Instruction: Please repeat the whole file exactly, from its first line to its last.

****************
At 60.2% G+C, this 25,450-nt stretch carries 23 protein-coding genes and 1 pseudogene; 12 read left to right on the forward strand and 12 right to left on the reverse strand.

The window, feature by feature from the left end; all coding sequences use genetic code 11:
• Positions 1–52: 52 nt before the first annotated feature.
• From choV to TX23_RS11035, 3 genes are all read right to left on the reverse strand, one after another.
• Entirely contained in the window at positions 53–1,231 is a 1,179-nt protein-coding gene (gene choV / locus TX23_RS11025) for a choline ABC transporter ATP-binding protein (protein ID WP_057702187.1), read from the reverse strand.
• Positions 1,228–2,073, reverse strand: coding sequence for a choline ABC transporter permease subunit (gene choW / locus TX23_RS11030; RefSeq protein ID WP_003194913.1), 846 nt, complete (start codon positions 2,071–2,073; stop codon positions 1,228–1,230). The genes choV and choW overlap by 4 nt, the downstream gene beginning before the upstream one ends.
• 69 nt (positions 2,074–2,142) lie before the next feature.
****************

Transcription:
At 60.2% G+C, this 25,450-nt stretch carries 23 protein-coding genes and 1 pseudogene; 12 read left to right on the forward strand and 12 right to left on the reverse strand.

The window, feature by feature from the left end; all coding sequences use genetic code 11:
• Positions 1–52: 52 nt before the first annotated feature.
• From choV to TX23_RS11035, 3 genes are all read right to left on the reverse strand, one after another.
• Entirely contained in the window at positions 53–1,231 is a 1,179-nt protein-coding gene (gene choV / locus TX23_RS11025) for a choline ABC transporter ATP-binding protein (protein ID WP_057702187.1), read from the reverse strand.
• Positions 1,228–2,073, reverse strand: coding sequence for a choline ABC transporter permease subunit (gene choW / locus TX23_RS11030; RefSeq protein ID WP_003194913.1), 846 nt, complete (start codon positions 2,071–2,073; stop codon positions 1,228–1,230). The genes choV and choW overlap by 4 nt, the downstream gene beginning before the upstream one ends.
• 69 nt (positions 2,074–2,142) lie before the next feature.